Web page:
Quantum Computing and Superposition of states

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In summary: So what you get is that you could be in one of two states and don't know which, with 50% probability for either.And then you'll have to understand what "a state" is. "A state" is not "the state of a system", it's a particular way to decompose a system into parts.In summary, the professor discussed the behavior of a single photon in a beam splitter and the concept of superposition states. The outgoing paths of the photon can be viewed as a superposition state of |0> and |1>, and the behavior of the photon can be better understood by thinking of it as a classical wave. The actual state of the photon is a superposition, but it is affected differently by

I'm watching a lecture on the intro to quantum computing.

See the attached image which will be useful as I describe my question.

So the professor says that we have this single photon and it's in this state, ## | 0 > ##.

He states that when we send this photon through a beam splitter that it will (assuming we're not doing any sort of measurement), end up in a superposition state of

$$\frac{1}{\sqrt{2}}( |0> + |1>)$$

If you look at beam splitter 1 (BS1) in the image, you'll see the incoming photon in state ## |0> ## and two outgoing states, ## |0> ## to the right and ## |1>## up.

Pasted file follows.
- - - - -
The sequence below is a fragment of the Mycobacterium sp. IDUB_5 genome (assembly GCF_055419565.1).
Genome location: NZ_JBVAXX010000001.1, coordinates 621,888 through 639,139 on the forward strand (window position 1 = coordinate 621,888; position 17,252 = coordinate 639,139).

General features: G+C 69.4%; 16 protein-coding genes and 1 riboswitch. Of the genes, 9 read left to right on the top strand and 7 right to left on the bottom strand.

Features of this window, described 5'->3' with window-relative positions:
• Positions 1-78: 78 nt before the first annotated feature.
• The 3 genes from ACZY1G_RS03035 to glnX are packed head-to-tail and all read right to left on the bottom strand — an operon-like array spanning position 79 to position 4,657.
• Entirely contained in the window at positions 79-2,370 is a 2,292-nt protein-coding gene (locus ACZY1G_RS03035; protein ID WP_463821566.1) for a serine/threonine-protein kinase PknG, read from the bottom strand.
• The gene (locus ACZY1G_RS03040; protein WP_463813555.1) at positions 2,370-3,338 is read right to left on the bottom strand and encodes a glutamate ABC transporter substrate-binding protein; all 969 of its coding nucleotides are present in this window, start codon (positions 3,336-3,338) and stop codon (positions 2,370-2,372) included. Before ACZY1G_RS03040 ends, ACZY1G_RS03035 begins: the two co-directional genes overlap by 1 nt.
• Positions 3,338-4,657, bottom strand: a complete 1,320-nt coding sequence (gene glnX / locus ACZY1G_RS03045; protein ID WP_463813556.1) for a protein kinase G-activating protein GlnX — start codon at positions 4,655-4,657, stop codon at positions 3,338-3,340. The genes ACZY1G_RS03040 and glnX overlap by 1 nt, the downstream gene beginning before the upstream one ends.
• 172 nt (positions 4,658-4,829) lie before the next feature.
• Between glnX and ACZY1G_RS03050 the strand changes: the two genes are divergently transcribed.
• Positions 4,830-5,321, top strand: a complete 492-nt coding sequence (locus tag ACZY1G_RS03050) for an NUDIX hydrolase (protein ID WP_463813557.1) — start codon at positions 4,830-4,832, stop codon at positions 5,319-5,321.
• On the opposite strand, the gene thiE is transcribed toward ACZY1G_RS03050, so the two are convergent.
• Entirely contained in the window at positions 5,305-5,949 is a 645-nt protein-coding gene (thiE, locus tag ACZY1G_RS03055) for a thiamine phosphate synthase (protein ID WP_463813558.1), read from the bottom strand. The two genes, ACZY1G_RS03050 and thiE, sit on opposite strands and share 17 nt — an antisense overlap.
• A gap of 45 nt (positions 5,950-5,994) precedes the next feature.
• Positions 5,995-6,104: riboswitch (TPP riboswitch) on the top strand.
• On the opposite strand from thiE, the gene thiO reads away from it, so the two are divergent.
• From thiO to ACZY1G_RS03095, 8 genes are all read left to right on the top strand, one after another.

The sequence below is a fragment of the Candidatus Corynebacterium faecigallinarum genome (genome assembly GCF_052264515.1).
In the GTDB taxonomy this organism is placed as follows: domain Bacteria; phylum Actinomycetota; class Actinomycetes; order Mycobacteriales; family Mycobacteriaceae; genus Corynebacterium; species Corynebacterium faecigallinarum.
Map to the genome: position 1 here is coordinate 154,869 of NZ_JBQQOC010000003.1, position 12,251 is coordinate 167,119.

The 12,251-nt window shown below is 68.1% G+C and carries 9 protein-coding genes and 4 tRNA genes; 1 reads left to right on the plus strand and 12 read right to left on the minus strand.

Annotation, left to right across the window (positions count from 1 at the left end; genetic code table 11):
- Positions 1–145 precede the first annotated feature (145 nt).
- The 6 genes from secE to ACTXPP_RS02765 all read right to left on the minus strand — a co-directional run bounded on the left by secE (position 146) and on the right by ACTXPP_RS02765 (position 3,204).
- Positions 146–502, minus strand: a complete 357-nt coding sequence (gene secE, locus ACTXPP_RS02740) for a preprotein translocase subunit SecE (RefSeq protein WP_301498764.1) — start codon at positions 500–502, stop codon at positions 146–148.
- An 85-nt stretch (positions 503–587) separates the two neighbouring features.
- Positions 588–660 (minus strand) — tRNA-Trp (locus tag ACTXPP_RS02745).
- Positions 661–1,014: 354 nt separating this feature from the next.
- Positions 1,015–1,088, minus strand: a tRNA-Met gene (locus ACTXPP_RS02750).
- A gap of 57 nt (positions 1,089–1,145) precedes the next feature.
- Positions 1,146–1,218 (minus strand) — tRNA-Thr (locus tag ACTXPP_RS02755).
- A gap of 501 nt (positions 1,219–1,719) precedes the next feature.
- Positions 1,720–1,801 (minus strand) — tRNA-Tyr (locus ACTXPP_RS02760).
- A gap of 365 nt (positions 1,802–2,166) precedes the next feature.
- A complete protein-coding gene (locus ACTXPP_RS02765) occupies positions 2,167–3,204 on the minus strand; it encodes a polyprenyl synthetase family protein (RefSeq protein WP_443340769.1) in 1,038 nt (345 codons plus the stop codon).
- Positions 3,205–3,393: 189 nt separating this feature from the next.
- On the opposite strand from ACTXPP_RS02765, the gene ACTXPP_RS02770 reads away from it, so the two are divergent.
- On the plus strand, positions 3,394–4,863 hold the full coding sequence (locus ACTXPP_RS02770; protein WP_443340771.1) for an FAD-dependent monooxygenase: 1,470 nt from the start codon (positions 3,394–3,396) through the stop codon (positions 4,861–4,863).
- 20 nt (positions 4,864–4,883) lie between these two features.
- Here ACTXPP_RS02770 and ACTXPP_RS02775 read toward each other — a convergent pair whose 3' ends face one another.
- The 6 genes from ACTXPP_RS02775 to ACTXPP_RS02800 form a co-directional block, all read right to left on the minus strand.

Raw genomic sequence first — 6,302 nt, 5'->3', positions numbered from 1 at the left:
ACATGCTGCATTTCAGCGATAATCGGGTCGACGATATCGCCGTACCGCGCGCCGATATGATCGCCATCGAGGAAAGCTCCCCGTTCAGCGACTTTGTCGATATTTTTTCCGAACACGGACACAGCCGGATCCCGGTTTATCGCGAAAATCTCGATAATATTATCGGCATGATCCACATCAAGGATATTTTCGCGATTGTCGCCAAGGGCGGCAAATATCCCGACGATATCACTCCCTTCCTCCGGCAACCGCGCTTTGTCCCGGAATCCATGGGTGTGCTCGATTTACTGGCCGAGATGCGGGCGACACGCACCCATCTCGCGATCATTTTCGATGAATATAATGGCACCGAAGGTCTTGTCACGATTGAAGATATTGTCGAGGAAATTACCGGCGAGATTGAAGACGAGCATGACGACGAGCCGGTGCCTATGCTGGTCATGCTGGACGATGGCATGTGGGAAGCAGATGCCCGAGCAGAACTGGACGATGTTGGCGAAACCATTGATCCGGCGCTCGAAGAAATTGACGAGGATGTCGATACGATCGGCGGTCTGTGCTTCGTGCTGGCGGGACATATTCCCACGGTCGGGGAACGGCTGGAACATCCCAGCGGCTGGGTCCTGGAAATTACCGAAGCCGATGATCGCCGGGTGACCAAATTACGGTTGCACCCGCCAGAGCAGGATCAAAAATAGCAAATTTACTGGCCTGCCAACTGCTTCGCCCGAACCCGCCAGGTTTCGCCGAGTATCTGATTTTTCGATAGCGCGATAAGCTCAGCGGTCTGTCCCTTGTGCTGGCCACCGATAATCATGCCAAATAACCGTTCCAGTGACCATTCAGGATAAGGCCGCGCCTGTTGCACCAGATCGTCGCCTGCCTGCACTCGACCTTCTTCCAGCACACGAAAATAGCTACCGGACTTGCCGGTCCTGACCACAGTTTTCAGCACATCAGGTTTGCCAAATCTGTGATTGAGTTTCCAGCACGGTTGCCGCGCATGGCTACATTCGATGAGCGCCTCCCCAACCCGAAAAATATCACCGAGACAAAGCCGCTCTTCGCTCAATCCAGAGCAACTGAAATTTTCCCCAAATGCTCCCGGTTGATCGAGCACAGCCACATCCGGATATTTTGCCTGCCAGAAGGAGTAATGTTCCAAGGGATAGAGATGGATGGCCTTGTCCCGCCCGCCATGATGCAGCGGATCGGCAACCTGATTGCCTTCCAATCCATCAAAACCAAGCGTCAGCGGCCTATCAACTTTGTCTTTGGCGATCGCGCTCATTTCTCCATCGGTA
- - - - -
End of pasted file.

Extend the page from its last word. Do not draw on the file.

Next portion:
My question is this: considering this superposition state, does it even make sense to think about these two different paths? Or is EACH outgoing path through BS1 this same superposition state of

$$\frac{1}{\sqrt{2}}( |0> + |1>)$$

Put another way, should I basically think about the beamsplitter as this black box that takes an input and just outputs a single superposition state into the next beam splitter?

Thanks a lot.

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I'm watching a lecture on the intro to quantum computing.

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My question is this: considering this superposition state, does it even make sense to think about these two different paths? Or is EACH outgoing path through BS1 this same superposition state of

$$\frac{1}{\sqrt{2}}( |0> + |1>)$$

Put another way, should I basically think about the beamsplitter as this black box that takes an input and just outputs a single superposition state into the next beam splitter?

Thanks a lot.
A quantum beam splitter has two input channels and two output channels. The diagram looks wrong. One of the inputs is being assumed and you need to know what it is.

See the 'Quantum Description' section here https://en.wikipedia.org/wiki/Beam_splitter#Quantum_mechanical_description